The importance of enterprise architecture (EA) was self-evident even before the rapid digital transformation enforced by the pandemic. The failure of as many as 66% of current EA projects suggests that, particularly since shifts towards remote working, successful EA has begun to feel like less of a realistic goal.
This doesn’t mean that EA is any less critical. If anything, the levels of disruption we are currently seeing across the economy make it more important than ever. Primarily because of these digital complications, 76% of Gartner respondents are now in the process of starting, restarting, or renewing their EA practices.
Effective enterprise architecture management (EAM) increases the chances that they’ll succeed, but what exactly does EAM done right look like in 2022 and beyond?
Suggested reading: If you want even more detail than provided in this document, check out our new eBook — The Definitive Enterprise Architecture Blueprint.
If you do not have clear goals for your enterprise architecture project, you will be unable to focus on the right things. Fundamentally, these outcomes need to be aligned with strategic and tactical business objectives. However, long-term planning can be complicated in an ever-changing economy.
Your overarching goals should be big-picture to avoid constantly changing your business strategy. Fundamentally, you need to sit down and think about what you want to achieve. Examples could be:
Save money: Whether this is on costs and outgoings or by simply streamlining what you are currently spending to focus and prioritize where your money is going, setting a clear objective on how you wish to save money will achieve more beneficial results. An example of this could be looking at which applications are not necessary to your goal or service multiple purposes.
Improve efficiency: Setting a specific goal on where you want to be more efficient can help you and the targets see positive results sooner. Again, this can be focused on applications and tools, where one can provide more than one service or be used for better cross-business communication.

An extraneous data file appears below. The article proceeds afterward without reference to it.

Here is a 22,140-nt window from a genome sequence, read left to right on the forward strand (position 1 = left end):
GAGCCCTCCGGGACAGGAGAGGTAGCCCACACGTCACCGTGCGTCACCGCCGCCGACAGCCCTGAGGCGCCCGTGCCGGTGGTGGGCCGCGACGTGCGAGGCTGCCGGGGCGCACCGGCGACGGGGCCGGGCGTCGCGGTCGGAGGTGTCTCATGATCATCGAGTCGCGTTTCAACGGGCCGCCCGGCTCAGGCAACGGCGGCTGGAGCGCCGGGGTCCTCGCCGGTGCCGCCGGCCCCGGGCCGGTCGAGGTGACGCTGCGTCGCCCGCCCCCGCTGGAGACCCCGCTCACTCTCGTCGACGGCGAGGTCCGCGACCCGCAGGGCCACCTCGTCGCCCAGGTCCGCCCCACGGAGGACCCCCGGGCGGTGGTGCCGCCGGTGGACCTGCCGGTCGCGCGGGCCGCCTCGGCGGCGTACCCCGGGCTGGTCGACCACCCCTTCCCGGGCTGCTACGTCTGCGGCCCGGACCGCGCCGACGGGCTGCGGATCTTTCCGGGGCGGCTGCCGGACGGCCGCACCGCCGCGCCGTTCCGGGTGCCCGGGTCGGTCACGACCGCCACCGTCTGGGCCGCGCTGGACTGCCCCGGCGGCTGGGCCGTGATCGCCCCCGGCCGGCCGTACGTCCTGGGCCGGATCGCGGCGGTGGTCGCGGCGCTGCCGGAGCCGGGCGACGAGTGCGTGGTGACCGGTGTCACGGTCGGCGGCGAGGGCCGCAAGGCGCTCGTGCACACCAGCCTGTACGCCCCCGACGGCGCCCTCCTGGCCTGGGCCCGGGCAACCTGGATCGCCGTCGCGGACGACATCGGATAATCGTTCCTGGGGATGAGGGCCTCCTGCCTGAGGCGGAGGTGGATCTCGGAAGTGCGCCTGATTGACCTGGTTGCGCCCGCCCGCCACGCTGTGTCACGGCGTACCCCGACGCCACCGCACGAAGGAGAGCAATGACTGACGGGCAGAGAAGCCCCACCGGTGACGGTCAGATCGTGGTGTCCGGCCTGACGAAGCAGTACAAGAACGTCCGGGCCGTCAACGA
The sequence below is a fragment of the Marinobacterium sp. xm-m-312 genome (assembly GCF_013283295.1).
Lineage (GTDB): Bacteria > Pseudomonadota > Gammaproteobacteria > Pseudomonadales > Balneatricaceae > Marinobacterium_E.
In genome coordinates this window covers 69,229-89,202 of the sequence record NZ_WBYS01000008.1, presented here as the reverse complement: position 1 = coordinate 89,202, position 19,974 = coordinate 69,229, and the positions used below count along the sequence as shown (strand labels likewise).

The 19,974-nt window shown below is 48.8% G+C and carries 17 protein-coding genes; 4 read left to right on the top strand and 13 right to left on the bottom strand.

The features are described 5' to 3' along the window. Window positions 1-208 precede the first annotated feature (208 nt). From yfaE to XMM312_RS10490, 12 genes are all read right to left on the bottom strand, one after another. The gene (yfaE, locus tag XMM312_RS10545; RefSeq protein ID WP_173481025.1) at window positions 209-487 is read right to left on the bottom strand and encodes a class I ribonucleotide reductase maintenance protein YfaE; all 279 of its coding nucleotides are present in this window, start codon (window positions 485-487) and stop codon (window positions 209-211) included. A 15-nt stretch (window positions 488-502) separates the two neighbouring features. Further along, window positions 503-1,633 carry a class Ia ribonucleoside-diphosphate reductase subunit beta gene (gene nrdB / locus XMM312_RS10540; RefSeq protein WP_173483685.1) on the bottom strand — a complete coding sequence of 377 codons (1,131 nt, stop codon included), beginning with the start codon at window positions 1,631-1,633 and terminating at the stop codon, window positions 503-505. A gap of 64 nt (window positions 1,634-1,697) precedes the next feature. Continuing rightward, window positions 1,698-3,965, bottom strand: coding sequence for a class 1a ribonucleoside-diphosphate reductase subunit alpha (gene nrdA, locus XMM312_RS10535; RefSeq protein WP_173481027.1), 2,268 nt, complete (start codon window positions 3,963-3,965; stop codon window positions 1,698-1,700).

Increase your speed to market: Goal and objective setting keeps you and the business focused on where you want to head and can be a constant reminder to keep you all on track to the next checkpoint. This can be detailed with a solid strategic plan shared among those needed on reaching this goal, looking at where the focus needs to be placed, and even breaking the goal into monthly/weekly targets to aim for regularly.
Enterprise architecture tools that make it easier to align EA seamlessly with long-term goals and granular focuses through data ingest, visualization, modeling, and more can simplify this business process. Which will provide a clearer idea of the information you should be focusing on, the plans you need to put in place, and your future trajectory. Clear governance structures like architecture review boards allow you to review, oversee, and ultimately manage the ongoing setting of goals that drive change in the right direction.